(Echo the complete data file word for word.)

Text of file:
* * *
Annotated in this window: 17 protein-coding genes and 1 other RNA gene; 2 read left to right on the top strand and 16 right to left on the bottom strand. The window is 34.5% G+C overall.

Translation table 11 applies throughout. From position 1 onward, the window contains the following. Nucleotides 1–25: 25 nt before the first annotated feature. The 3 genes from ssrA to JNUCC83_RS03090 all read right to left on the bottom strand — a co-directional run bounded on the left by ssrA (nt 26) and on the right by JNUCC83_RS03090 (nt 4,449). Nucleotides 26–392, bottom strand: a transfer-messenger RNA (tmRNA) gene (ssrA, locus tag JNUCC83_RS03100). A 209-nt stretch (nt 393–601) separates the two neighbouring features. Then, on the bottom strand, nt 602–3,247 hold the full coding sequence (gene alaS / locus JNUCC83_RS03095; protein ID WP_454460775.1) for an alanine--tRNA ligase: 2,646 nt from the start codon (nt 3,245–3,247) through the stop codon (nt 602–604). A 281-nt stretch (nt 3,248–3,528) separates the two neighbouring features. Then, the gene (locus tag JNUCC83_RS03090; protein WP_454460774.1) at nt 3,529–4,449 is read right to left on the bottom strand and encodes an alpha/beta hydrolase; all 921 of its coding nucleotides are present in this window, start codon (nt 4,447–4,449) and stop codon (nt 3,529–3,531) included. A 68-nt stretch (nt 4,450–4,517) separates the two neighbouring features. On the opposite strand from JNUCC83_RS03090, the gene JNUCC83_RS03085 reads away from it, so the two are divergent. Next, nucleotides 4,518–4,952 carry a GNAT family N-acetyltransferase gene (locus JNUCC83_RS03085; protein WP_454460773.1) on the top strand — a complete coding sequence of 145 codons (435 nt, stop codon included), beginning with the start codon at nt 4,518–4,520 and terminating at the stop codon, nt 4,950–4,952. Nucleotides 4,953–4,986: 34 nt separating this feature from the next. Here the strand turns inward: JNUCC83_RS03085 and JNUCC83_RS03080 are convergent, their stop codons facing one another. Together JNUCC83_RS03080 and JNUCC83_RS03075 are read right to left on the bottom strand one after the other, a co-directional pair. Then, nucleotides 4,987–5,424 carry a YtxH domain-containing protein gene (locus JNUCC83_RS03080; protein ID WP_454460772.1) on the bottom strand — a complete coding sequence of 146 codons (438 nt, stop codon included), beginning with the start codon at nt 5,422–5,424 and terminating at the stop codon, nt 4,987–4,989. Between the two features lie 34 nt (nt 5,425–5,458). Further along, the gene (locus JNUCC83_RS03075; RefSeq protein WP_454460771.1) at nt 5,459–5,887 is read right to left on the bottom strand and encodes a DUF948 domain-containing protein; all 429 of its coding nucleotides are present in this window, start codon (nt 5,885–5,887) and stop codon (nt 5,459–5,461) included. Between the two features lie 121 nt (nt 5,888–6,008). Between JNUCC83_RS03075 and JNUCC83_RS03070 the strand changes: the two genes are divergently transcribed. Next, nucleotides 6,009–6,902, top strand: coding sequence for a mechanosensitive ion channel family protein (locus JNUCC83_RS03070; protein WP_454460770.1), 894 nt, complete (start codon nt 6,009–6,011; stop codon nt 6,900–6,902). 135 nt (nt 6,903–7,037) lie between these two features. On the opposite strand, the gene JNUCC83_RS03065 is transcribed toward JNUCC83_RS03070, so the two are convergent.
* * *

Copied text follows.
Annotated in this window: 17 protein-coding genes and 1 other RNA gene; 2 read left to right on the top strand and 16 right to left on the bottom strand. The window is 34.5% G+C overall.

Translation table 11 applies throughout. From position 1 onward, the window contains the following. Nucleotides 1–25: 25 nt before the first annotated feature. The 3 genes from ssrA to JNUCC83_RS03090 all read right to left on the bottom strand — a co-directional run bounded on the left by ssrA (nt 26) and on the right by JNUCC83_RS03090 (nt 4,449). Nucleotides 26–392, bottom strand: a transfer-messenger RNA (tmRNA) gene (ssrA, locus tag JNUCC83_RS03100). A 209-nt stretch (nt 393–601) separates the two neighbouring features. Then, on the bottom strand, nt 602–3,247 hold the full coding sequence (gene alaS / locus JNUCC83_RS03095; protein ID WP_454460775.1) for an alanine--tRNA ligase: 2,646 nt from the start codon (nt 3,245–3,247) through the stop codon (nt 602–604). A 281-nt stretch (nt 3,248–3,528) separates the two neighbouring features. Then, the gene (locus tag JNUCC83_RS03090; protein WP_454460774.1) at nt 3,529–4,449 is read right to left on the bottom strand and encodes an alpha/beta hydrolase; all 921 of its coding nucleotides are present in this window, start codon (nt 4,447–4,449) and stop codon (nt 3,529–3,531) included. A 68-nt stretch (nt 4,450–4,517) separates the two neighbouring features. On the opposite strand from JNUCC83_RS03090, the gene JNUCC83_RS03085 reads away from it, so the two are divergent. Next, nucleotides 4,518–4,952 carry a GNAT family N-acetyltransferase gene (locus JNUCC83_RS03085; protein WP_454460773.1) on the top strand — a complete coding sequence of 145 codons (435 nt, stop codon included), beginning with the start codon at nt 4,518–4,520 and terminating at the stop codon, nt 4,950–4,952. Nucleotides 4,953–4,986: 34 nt separating this feature from the next. Here the strand turns inward: JNUCC83_RS03085 and JNUCC83_RS03080 are convergent, their stop codons facing one another. Together JNUCC83_RS03080 and JNUCC83_RS03075 are read right to left on the bottom strand one after the other, a co-directional pair. Then, nucleotides 4,987–5,424 carry a YtxH domain-containing protein gene (locus JNUCC83_RS03080; protein ID WP_454460772.1) on the bottom strand — a complete coding sequence of 146 codons (438 nt, stop codon included), beginning with the start codon at nt 5,422–5,424 and terminating at the stop codon, nt 4,987–4,989. Between the two features lie 34 nt (nt 5,425–5,458). Further along, the gene (locus JNUCC83_RS03075; RefSeq protein WP_454460771.1) at nt 5,459–5,887 is read right to left on the bottom strand and encodes a DUF948 domain-containing protein; all 429 of its coding nucleotides are present in this window, start codon (nt 5,885–5,887) and stop codon (nt 5,459–5,461) included. Between the two features lie 121 nt (nt 5,888–6,008). Between JNUCC83_RS03075 and JNUCC83_RS03070 the strand changes: the two genes are divergently transcribed. Next, nucleotides 6,009–6,902, top strand: coding sequence for a mechanosensitive ion channel family protein (locus JNUCC83_RS03070; protein WP_454460770.1), 894 nt, complete (start codon nt 6,009–6,011; stop codon nt 6,900–6,902). 135 nt (nt 6,903–7,037) lie between these two features. On the opposite strand, the gene JNUCC83_RS03065 is transcribed toward JNUCC83_RS03070, so the two are convergent.